Processing attributes when resolving conrefs

Darwin Information Typing Architecture (DITA) Version 1.3 Part 3: All-Inclusive Edition

version
1.3
author
OASIS DITA Technical Committee

When resolving conrefs, processors need to combine the attributes that are specified on the referencing and referenced element.

The attribute specifications on the resolved element are drawn from both the referencing element and the referenced element, according to the following priority:

  1. All attributes as specified on the referencing element, except for attributes set to "-dita-use-conref-target".
  2. All attributes as specified on the referenced element except the id attribute.
  3. The xml:lang attribute has special treatment as described in The xml:lang attribute.

The token -dita-use-conref-target is defined by the specification to enable easier use of conref on elements with required attributes. The only time the resolved element would include an attribute whose specified value is "-dita-use-conref-target" is when the referenced element had that attribute specified with the "-dita-use-conref-target" value and the referencing element either had no specification for that attribute or had it also specified with the "-dita-use-conref-target" value. If the final resolved element (after the complete resolution of any conref chain, as explained below) has an attribute with the "-dita-use-conref-target" value, that element MUST be treated as equivalent to having that attribute unspecified.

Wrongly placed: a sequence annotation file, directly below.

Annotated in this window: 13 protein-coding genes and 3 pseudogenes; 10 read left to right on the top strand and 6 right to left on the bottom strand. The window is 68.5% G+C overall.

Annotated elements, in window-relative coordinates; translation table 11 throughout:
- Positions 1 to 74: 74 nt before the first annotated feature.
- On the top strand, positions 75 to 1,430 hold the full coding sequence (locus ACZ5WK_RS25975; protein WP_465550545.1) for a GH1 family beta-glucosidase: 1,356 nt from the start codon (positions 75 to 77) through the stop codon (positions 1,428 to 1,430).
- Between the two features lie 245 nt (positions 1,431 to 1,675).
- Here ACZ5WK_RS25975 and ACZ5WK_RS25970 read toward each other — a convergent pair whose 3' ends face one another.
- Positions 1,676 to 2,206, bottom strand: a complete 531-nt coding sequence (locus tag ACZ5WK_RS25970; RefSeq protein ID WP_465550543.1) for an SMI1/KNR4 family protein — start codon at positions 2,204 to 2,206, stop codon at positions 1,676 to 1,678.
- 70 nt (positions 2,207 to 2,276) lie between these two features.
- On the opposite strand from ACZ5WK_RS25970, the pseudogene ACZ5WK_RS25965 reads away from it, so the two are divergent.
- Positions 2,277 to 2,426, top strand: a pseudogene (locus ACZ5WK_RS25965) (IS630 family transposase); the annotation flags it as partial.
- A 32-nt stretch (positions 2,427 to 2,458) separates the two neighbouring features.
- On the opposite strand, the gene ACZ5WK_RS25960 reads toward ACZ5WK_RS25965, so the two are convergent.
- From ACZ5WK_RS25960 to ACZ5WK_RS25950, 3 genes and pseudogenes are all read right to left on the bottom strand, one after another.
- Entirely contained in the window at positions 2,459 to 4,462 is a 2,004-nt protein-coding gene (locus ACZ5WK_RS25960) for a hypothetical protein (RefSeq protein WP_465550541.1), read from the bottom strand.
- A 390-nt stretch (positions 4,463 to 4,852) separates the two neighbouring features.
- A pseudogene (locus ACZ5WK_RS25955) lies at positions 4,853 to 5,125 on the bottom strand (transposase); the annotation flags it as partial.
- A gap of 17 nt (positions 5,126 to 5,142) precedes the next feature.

A given attribute value on the resolved element comes in its entirety from either the referencing element or the referenced element; the attribute values of the referencing and referenced elements for a given attribute are never additive, even if the property (such as audience) takes a list of values.

If the referenced element has a conref attribute specified, the above rules should be applied recursively with the resolved element from one referencing/referenced combination becoming one of the two elements participating in the next referencing/referenced combination. The result should preserve without generalization all elements that are valid in the originating context, even if they are not valid in an intermediate context.

For example, if topic A and topic C allow highlighting, and topic B does not, then a content reference chain of topic A-to-topic B-to-topic C should preserve any highlighting elements in the referenced content. The result, however it is achieved, must be equivalent to the result of resolving the conref pairs recursively starting from the original referencing element in topic A.